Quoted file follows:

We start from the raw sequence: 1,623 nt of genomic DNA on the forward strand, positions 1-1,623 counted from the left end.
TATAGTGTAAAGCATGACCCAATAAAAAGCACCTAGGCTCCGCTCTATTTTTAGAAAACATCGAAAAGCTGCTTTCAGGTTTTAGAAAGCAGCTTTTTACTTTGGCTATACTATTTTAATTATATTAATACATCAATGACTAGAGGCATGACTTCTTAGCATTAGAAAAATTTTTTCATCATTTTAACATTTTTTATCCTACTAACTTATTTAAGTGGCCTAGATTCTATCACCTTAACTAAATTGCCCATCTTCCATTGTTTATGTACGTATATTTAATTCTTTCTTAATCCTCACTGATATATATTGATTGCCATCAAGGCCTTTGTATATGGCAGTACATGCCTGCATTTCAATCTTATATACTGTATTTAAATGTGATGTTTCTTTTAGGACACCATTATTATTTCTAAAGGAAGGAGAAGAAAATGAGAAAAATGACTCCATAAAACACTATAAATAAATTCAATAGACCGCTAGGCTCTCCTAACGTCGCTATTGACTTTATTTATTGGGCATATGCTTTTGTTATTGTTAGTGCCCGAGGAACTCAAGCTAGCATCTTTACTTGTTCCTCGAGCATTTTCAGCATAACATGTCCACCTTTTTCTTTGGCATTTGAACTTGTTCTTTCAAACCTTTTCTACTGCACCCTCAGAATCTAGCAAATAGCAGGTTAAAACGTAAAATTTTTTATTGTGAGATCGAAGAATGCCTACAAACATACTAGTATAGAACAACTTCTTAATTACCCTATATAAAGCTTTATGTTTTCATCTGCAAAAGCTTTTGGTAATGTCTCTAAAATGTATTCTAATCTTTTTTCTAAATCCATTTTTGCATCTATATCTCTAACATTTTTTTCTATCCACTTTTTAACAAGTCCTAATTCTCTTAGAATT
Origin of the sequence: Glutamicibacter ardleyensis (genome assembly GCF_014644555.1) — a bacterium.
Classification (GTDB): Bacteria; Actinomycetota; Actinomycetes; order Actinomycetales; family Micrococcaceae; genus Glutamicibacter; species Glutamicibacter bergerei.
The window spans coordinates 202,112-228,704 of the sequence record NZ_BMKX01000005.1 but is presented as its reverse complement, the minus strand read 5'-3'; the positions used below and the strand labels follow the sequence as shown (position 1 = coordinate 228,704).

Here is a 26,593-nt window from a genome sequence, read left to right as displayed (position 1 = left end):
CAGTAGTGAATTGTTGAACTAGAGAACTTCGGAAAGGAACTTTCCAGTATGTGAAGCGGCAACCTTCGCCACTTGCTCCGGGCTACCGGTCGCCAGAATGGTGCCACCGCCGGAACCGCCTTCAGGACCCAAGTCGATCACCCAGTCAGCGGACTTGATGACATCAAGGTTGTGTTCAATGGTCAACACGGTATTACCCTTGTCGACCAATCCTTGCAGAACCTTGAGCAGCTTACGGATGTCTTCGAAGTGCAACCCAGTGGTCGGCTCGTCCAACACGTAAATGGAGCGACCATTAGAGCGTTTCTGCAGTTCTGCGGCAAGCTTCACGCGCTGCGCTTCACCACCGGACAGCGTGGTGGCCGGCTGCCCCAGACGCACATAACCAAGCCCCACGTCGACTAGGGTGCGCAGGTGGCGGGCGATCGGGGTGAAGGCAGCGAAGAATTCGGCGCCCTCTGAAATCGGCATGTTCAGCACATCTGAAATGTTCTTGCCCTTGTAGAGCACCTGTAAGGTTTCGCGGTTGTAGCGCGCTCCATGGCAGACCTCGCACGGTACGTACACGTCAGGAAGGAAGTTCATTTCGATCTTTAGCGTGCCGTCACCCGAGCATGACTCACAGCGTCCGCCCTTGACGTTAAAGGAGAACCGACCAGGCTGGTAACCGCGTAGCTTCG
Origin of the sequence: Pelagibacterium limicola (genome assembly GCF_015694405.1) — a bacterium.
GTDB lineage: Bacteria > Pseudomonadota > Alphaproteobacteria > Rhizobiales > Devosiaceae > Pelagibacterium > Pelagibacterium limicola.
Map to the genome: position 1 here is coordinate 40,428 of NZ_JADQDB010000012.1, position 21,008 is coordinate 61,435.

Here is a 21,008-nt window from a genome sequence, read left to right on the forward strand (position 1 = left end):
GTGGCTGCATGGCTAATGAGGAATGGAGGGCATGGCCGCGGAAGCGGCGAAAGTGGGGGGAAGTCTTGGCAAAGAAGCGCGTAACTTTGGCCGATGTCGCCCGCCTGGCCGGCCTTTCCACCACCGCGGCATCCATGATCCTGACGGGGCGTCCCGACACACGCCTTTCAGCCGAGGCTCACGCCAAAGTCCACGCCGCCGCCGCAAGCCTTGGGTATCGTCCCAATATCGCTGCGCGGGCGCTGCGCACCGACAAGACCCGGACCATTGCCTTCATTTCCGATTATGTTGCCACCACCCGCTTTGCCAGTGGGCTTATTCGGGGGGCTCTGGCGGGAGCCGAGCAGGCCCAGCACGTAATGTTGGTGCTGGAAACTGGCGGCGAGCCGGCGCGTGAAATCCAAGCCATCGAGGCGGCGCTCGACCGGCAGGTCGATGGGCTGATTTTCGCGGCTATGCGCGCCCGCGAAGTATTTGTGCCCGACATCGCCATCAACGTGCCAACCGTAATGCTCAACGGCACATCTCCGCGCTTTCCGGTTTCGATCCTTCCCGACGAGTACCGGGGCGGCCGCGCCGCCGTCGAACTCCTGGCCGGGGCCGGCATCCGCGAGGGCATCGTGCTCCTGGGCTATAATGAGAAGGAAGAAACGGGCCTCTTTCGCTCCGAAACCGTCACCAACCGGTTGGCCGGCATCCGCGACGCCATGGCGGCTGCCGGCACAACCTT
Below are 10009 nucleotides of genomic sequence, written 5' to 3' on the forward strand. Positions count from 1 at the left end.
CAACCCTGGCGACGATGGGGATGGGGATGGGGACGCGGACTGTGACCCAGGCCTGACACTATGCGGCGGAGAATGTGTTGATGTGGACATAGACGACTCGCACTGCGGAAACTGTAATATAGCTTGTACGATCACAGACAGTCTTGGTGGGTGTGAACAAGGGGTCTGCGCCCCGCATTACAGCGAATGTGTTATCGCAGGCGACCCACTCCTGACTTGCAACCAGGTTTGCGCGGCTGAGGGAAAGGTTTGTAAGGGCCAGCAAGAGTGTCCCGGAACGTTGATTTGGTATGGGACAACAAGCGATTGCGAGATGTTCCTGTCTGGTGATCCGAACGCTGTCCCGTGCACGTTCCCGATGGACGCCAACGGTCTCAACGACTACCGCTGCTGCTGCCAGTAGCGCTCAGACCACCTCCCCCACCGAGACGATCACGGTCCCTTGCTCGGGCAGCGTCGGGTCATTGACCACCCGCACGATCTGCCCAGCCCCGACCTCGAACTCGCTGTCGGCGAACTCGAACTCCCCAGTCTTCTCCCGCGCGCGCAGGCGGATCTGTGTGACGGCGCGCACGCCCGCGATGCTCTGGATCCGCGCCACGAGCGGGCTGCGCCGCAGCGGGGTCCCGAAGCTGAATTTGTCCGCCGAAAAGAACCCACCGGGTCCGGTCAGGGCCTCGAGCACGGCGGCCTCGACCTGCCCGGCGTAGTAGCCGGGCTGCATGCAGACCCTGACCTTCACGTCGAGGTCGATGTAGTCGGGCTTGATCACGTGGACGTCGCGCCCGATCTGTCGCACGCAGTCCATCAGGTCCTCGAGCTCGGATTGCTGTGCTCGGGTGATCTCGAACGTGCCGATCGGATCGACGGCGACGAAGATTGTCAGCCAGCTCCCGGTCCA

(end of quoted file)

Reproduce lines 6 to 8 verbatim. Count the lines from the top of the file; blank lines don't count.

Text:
Here is a 26,593-nt window from a genome sequence, read left to right as displayed (position 1 = left end):
CAGTAGTGAATTGTTGAACTAGAGAACTTCGGAAAGGAACTTTCCAGTATGTGAAGCGGCAACCTTCGCCACTTGCTCCGGGCTACCGGTCGCCAGAATGGTGCCACCGCCGGAACCGCCTTCAGGACCCAAGTCGATCACCCAGTCAGCGGACTTGATGACATCAAGGTTGTGTTCAATGGTCAACACGGTATTACCCTTGTCGACCAATCCTTGCAGAACCTTGAGCAGCTTACGGATGTCTTCGAAGTGCAACCCAGTGGTCGGCTCGTCCAACACGTAAATGGAGCGACCATTAGAGCGTTTCTGCAGTTCTGCGGCAAGCTTCACGCGCTGCGCTTCACCACCGGACAGCGTGGTGGCCGGCTGCCCCAGACGCACATAACCAAGCCCCACGTCGACTAGGGTGCGCAGGTGGCGGGCGATCGGGGTGAAGGCAGCGAAGAATTCGGCGCCCTCTGAAATCGGCATGTTCAGCACATCTGAAATGTTCTTGCCCTTGTAGAGCACCTGTAAGGTTTCGCGGTTGTAGCGCGCTCCATGGCAGACCTCGCACGGTACGTACACGTCAGGAAGGAAGTTCATTTCGATCTTTAGCGTGCCGTCACCCGAGCATGACTCACAGCGTCCGCCCTTGACGTTAAAGGAGAACCGACCAGGCTGGTAACCGCGTAGCTTCG
Origin of the sequence: Pelagibacterium limicola (genome assembly GCF_015694405.1) — a bacterium.